I’m no longer OK (not sure that I ever was) with that understanding of salvation history. When you subscribe to that idea, one doesn’t have to put much thought into the wonderful events of Easter and the real motivation of the events unfolding around you. For instance, if Jesus was born to die for our sins and the salvation of humanity, why not let Herod kill him as an infant? If we only need the sacrifice of a sinless being who was both God and man, why wait so long to kill him? If that’s truly what his life is all about, i.e. death, then why not let him die as an infant? Understanding the resurrection is about Jesus’ teachings concerning the Kingdom of God, not a man on a pre-programmed suicide mission.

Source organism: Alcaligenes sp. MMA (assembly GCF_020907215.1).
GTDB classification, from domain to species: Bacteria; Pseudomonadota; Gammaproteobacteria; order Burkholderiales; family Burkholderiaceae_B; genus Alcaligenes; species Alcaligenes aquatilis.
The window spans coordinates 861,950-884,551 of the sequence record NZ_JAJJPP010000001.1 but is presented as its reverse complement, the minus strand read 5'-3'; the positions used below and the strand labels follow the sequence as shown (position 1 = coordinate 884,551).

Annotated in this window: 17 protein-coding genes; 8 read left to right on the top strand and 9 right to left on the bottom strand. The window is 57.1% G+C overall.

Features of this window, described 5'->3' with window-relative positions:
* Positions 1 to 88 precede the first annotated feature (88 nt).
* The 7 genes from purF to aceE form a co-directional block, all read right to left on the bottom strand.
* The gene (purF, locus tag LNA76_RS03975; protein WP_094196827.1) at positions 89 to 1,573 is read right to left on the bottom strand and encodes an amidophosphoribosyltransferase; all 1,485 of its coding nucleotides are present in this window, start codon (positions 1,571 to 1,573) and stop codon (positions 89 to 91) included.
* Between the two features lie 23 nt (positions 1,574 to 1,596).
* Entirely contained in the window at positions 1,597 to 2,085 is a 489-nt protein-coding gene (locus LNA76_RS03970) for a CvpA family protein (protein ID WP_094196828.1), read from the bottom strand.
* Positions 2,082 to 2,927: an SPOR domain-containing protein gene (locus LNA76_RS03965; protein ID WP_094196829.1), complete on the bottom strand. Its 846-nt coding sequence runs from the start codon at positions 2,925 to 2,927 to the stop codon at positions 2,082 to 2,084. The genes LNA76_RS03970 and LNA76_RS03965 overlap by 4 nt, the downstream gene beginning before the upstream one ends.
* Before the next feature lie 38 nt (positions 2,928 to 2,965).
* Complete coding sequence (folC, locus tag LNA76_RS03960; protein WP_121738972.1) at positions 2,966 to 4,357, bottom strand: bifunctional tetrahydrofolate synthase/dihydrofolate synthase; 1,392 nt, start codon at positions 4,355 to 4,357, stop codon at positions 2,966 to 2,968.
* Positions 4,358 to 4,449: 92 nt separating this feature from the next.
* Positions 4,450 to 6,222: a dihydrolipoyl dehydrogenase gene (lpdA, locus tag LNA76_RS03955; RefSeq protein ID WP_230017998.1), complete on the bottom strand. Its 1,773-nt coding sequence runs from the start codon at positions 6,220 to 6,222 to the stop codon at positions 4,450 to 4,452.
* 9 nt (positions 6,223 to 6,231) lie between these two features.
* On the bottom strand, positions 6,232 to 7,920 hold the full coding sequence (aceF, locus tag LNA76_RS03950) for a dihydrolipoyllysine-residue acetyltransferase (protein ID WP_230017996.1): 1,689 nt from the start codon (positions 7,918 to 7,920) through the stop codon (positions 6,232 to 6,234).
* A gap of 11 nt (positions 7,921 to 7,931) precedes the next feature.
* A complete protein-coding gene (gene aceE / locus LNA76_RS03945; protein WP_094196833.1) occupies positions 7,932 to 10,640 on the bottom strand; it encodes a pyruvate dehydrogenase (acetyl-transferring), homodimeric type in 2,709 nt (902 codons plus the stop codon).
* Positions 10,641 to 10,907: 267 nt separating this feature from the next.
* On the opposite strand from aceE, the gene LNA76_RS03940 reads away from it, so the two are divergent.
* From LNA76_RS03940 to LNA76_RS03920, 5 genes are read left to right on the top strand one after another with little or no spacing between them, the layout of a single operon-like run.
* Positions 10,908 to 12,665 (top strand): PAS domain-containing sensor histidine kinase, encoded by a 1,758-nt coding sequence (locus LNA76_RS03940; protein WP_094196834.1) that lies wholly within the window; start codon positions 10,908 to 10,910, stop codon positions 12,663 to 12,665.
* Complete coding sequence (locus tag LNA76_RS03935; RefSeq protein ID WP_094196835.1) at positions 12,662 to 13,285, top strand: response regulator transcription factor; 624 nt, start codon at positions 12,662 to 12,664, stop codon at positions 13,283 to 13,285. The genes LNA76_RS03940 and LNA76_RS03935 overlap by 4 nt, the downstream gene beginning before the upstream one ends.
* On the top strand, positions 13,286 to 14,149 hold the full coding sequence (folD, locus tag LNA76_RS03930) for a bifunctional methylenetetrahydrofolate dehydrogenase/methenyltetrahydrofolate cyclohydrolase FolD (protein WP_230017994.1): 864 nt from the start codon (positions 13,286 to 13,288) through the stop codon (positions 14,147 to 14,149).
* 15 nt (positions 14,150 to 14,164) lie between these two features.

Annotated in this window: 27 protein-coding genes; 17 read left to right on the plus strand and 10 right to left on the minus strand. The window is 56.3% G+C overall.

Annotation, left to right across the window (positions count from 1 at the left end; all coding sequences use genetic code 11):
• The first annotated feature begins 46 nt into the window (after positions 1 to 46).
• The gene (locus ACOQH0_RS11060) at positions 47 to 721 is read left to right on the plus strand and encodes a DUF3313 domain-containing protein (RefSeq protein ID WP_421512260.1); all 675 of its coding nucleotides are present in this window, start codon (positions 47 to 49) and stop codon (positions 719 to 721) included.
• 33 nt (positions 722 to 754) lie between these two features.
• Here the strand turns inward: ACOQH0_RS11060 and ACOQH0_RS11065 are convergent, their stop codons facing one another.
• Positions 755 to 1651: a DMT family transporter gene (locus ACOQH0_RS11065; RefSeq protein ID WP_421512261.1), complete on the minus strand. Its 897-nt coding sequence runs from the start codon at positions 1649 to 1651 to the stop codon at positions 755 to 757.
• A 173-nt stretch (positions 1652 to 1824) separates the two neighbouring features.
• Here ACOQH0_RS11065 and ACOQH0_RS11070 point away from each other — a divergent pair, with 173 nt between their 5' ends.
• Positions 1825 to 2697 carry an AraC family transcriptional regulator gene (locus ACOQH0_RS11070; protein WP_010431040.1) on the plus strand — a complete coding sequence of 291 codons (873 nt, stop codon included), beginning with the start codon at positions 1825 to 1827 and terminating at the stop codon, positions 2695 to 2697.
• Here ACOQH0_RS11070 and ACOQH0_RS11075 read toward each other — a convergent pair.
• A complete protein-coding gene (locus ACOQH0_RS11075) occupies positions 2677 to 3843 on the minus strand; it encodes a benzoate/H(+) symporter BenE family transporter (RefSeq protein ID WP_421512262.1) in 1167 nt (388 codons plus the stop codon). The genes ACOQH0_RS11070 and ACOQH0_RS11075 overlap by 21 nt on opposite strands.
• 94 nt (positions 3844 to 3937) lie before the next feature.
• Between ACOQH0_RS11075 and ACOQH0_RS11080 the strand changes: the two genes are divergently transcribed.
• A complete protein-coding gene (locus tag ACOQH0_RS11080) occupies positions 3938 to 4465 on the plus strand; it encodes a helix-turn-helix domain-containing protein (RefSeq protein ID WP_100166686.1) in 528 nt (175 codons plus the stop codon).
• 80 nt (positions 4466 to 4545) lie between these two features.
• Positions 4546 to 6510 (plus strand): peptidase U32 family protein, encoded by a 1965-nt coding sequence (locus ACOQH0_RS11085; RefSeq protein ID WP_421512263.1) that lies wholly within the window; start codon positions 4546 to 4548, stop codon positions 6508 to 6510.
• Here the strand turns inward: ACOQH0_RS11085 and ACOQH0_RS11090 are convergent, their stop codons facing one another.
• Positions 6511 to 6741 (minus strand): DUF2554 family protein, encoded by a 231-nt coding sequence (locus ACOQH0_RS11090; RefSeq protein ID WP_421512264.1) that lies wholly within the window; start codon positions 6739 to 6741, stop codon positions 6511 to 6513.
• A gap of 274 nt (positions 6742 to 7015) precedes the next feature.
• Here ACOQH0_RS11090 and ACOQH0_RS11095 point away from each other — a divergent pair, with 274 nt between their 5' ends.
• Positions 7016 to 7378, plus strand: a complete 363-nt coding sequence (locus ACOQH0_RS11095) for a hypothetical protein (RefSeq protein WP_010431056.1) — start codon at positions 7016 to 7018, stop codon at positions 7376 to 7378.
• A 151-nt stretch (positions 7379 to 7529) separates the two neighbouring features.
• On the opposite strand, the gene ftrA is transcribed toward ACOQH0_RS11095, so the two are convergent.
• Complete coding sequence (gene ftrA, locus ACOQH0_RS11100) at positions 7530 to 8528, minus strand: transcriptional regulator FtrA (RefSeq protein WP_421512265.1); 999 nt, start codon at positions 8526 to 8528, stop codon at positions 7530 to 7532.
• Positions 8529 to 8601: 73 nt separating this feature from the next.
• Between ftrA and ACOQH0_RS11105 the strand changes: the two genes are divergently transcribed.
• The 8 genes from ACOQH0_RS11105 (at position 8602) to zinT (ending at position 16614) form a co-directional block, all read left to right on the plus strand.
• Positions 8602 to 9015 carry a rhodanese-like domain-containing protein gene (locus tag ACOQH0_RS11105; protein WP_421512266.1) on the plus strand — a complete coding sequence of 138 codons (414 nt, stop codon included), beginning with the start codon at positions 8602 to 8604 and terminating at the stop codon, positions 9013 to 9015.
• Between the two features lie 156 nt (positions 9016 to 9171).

In the three years following John the Baptizer’s death, Jesus covered a great deal of territory. He encountered thousands of people and his message hit critical mass. In many ways, he had gone as far as he could go without going to a very visible next level. The time to take it to the next level, where his impact would be the greatest, even risking his own death, was at a major religious festival.
So the question on Jesus’ mind is how can he stir the pot, how can he move the ball into scoring position? He is not downloading data from a divine USB drive the Angel Gabriel left with him 33 years earlier outlining step by step instructions on the last supper, Judas’ betrayal, and how to get crucified. Jesus knows what he is doing. However, the outcome isn’t based on a script or scripture. The events of Palm Sunday and Holy Week unfold subject to the political, social, and religious realities that are changing by the minute. Jesus is aware of the outcome and what it may or may not be.